What Is Complex PTSD (C-PTSD)?

What Is Complex PTSD (C-PTSD)?

Complex posttraumatic stress disorder (C-PTSD) is a possible diagnosis for individuals who suffer from long-term episodes of trauma. Identified by Judith Herman, a psychiatrist and Harvard University professor, the term complex PTSD seeks to outline a group of symptoms common to individuals who are victims of incest, domestic violence, and other repetitive traumatic events.

Examples of Long-Term Trauma Sufferers

Currently a PTSD diagnosis covers symptoms of short-term and long-term trauma sufferers. Individuals who were physically or emotionally trapped for long periods of time tend to suffer more extreme symptoms than some short-term victims. Individuals who are long-term sufferers include those who lived through the following situations according to the U.S. Department of Veterans Affairs:

  • Concentration camps
  • Prisoner of War camps
  • Prostitution brothels
  • Long-term domestic violence
  • Long-term child physical abuse
  • Long-term child sexual abuse
  • Organized child exploitation rings

Symptoms of Complex PTSD

In addition to the symptoms of PTSD, a person who lived through a traumatic period lasting months or even years experiences other problems such as the following:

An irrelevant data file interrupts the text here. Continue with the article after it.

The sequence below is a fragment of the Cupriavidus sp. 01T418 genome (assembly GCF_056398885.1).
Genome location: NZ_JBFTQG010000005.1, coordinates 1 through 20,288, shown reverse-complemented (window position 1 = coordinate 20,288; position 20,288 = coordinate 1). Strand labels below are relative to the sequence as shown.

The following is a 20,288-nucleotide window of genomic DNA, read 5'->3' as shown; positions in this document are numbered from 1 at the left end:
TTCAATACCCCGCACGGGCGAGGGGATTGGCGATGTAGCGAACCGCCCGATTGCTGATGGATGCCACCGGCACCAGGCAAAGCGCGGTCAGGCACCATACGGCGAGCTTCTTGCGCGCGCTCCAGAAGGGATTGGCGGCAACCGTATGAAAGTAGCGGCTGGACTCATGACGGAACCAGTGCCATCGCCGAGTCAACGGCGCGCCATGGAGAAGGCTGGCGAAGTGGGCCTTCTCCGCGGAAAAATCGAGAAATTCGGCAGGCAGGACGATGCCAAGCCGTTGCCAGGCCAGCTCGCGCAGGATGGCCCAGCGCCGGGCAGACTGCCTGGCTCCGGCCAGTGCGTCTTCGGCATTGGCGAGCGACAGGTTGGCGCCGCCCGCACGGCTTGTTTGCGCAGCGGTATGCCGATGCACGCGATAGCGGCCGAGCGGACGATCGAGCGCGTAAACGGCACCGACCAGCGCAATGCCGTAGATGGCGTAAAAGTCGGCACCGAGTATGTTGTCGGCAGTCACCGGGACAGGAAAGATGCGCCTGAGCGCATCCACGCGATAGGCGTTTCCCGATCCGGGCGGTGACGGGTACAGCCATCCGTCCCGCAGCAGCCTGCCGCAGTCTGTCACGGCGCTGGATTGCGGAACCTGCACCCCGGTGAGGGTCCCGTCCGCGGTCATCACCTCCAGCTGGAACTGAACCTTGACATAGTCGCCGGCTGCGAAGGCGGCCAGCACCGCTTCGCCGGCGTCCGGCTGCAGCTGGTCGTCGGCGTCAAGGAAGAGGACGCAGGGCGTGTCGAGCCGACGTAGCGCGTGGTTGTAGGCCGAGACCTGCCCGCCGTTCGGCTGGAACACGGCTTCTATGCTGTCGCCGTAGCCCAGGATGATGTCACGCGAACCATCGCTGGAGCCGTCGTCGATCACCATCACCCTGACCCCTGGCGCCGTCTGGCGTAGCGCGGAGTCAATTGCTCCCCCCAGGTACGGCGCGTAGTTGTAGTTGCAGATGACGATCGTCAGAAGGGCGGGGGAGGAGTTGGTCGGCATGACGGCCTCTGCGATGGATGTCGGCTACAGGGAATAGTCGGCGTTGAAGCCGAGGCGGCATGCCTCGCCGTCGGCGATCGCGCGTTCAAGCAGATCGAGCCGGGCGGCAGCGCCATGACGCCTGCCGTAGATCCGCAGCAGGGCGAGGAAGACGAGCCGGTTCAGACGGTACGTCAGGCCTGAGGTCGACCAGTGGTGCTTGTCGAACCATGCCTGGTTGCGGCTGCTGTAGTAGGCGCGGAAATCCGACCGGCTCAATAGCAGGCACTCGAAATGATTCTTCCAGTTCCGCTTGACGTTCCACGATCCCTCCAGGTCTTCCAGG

• Emotional regulation – feelings such as persistent sadness, suicidal thoughts, explosive anger, or inhibited anger
  • Consciousness – periods of time spent unable to remember traumatic events or constantly reliving traumatic events, or feeling detached from one’s mind or body
  • Self-Perception – feelings such as helplessness, shame, guilt, stigma, and disassociation from other people
  • Distorted perceptions of the perpetrator – belief that aggressor is all-powerful, or feeling obsessed by the relationship with the perpetrator or obsessed with thoughts of revenge
  • Relations with others – feeling isolated, distrustful, or in need of a rescuer
  • One’s system of meanings – feelings of hopelessness, despair, or lost faith

In addition to trouble with emotional regulation and perceptions of others and self, other symptoms of complex PTSD may include a desire to avoid thinking about things associated with the trauma because the thoughts bring too much pain. Survivors also may abuse drugs or alcohol or mutilate themselves in some way. Therapists and others who are working with survivors should work hard to accurately diagnose the symptoms and determine if it is complex PTSD or PTSD and a co-occurring personality disorder.